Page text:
Flight 4226 was carrying 69 passengers and 8 crew members at the time of the crash, contrary to initial reports which claimed that the plane was carrying 105 passengers. 17 passengers boarded the plane in Kano. Most of the passengers were Nigerian, with one Lebanese confirmed to be on board Flight 4226. Several people were rescued alive from the wreckage. However, one survivor, identified as Army General Bozegha, succumbed to his injuries in the following day. The survivors were identified as Idowu Adebayo, Flight attendant Naomi Ukpong, Adesina B. A., Najeeb Ibrahim, and Brigadier General E.O Ikewugha. All of them suffered burn injuries.[4]

Among the passengers was Nigeria's Sport Minister Ishaya Mark Aku. He was on his way on attending an official engagement. Three catholic clergy were also confirmed to be on board Flight 4226. They were identified as Rev. Damap K., Rev. Anegbe C.J. and Rev. Sister Benrett. Management staff of National Electric Power Authority of Jos, Sulaiman Olayinka Oye-shola, was also confirmed to be on board.[4][8]

The pilot was Captain Inneh Peter with a flight hours of more than 14,000 hours[9] and the co-pilot was First Officer C.E Adegboye. The flight engineers were Emmanuel Idoko and Muhammad Sarki. None of the crew members, other than Naomi Ukpong, survived the crash.[4]


Nigerian authorities opened an investigation on the crash, with Aviation Minister Kema Chikwe instituted a panel to investigate the crash. The Nigerian federal upper legislative chambers began a public session on the same day of the crash, discussing about the crash as part of the investigation. Managing Director of EAS Airlines, Idris Wada, insisted that the plane was still in good condition. He later added that Lloyds Insurance, insurers of the BAC 1-11-500 aircraft which was involved in the crash, has sent a representative from London to investigate the cause of the crash. According to him, the plane involved in the crash was fitted with the engine of a grounded EAS Airlines BAC 1-11 plane four days before the crash, which raised questions among the senate. He claimed that the practice was not uncommon among the aviation industry.[9]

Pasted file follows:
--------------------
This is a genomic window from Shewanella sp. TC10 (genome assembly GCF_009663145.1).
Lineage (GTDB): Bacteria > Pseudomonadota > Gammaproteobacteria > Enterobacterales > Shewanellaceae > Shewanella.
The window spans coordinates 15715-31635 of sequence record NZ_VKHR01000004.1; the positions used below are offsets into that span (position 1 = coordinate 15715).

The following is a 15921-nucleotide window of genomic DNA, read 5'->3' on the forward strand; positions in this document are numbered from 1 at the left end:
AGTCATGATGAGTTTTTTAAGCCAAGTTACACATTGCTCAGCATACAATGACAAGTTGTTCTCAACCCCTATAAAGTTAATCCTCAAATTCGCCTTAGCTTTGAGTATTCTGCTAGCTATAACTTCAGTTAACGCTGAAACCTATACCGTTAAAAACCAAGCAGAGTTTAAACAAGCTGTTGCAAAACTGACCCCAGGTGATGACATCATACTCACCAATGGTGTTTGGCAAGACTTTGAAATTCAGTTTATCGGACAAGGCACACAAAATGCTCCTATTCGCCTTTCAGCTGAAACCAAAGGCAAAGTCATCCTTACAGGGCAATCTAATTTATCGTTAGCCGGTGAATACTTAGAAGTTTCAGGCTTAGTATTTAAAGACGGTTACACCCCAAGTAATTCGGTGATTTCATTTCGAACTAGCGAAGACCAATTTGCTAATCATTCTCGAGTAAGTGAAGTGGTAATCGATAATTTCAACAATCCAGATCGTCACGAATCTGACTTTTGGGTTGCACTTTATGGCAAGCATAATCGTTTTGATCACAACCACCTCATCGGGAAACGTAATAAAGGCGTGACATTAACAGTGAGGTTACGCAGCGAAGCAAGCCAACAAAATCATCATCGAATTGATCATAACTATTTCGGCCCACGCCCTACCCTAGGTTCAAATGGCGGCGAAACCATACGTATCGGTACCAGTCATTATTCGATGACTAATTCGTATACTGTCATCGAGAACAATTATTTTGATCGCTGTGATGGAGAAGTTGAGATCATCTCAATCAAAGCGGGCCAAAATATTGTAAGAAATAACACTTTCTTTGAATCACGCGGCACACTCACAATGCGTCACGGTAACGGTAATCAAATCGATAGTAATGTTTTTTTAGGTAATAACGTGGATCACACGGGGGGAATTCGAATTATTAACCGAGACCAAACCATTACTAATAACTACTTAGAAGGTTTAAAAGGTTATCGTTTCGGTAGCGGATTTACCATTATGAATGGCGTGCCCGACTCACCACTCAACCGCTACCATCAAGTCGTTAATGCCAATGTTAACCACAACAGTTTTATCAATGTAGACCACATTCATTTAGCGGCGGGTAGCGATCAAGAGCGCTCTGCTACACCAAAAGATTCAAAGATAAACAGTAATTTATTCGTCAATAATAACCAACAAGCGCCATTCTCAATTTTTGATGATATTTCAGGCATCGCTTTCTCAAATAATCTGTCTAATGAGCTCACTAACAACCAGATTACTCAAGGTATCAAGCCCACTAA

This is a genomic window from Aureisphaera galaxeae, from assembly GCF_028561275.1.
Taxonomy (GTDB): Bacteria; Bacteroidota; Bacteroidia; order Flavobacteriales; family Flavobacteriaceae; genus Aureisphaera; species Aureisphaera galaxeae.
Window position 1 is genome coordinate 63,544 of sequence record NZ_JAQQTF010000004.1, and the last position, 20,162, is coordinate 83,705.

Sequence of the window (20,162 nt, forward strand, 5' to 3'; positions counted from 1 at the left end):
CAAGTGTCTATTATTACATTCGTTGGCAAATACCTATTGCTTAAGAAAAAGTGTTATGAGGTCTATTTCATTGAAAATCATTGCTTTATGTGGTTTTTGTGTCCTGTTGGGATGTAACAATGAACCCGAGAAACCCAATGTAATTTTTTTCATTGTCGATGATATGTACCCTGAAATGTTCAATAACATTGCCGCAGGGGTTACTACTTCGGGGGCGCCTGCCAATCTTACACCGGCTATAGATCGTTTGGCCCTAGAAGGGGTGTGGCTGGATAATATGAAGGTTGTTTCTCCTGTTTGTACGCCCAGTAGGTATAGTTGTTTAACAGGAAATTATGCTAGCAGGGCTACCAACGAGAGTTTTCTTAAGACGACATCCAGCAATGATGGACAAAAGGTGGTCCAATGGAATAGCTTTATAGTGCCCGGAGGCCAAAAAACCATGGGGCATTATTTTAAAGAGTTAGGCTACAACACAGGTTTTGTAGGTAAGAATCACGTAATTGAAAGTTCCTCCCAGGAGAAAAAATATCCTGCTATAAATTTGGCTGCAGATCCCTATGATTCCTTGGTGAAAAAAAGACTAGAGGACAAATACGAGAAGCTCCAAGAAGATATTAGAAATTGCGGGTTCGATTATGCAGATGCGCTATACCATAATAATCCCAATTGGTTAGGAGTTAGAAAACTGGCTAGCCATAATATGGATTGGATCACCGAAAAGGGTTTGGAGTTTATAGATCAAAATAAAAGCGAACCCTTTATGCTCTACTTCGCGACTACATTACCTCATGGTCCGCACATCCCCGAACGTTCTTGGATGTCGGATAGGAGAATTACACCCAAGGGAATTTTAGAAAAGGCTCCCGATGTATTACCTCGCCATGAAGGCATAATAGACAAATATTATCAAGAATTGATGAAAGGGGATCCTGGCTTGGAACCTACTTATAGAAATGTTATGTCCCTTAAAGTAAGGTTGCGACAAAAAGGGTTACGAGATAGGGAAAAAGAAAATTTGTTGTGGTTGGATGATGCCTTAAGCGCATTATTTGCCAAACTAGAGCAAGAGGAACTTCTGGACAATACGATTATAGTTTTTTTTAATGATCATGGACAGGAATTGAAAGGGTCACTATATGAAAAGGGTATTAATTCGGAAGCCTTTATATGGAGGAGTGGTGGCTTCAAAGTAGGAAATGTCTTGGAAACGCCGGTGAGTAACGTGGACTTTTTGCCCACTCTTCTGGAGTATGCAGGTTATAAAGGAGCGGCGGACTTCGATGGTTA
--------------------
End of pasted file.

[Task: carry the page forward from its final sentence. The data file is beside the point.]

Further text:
Both recorders were sent to the United Kingdom for further analysis.[4]

Following an investigation by the Nigerian Minister of Aviation, the cause of the crash was ruled to be pilot error.[3] The findings of the investigation stated the engines failed following their intake of a large amount of dust. This occurred as a result of the pilot overshooting the runway and continuing the take-off through a grassy area at the end of the runway.[3] Following the engine failure the plane rapidly descended into the neighbouring Gwammaja area of Kano ultimately destroying several structures on the ground. Its crash resulted in the deaths of all but six (five passengers and one crew member) of the plane's occupants in addition to 78 civilians on the ground.[3]

See also


  1. ^ Edomaruse, Collins; Okechukwu Kanu (2 May 2002). "Nigeria plane crash kills 74, toll could rise". This Day. Nigeria. 
  2. ^ "Aviation Safety Network". 
  3. ^ a b c d Staff Reporters (3 April 2003). "Nigeria; EAS Kano Crash Report Indicts Pilot". Africa News. 
  4. ^ a b c d e f g h "THE KANO CRASH - MAY 4, 2002". This Day. 
  5. ^ a b "Plane crashes in northern Nigeria". BBC. Retrieved 16 July 2017. 
  6. ^ a b c Robson, James. "155 dead as Nigerian plane crashes on city". Telegraph. Retrieved 16 July 2017. 
  7. ^ "Two survive Nigeria airliner crash". CNN. Retrieved 16 July 2017. 
  8. ^ a b "Nigeria Mourns Kano Plane Crash Victims - 2002-05-05". Voice of America. Retrieved 16 July 2017. 
  9. ^ a b "Nigerian senate investigates Kano plane crash". Pana Press. Retrieved 16 July 2017. 

External links

Pictures of the disaster, BBC

Coordinates: 12°01′30″N 8°30′30″E / 12.02500°N 8.50833°E / 12.02500; 8.50833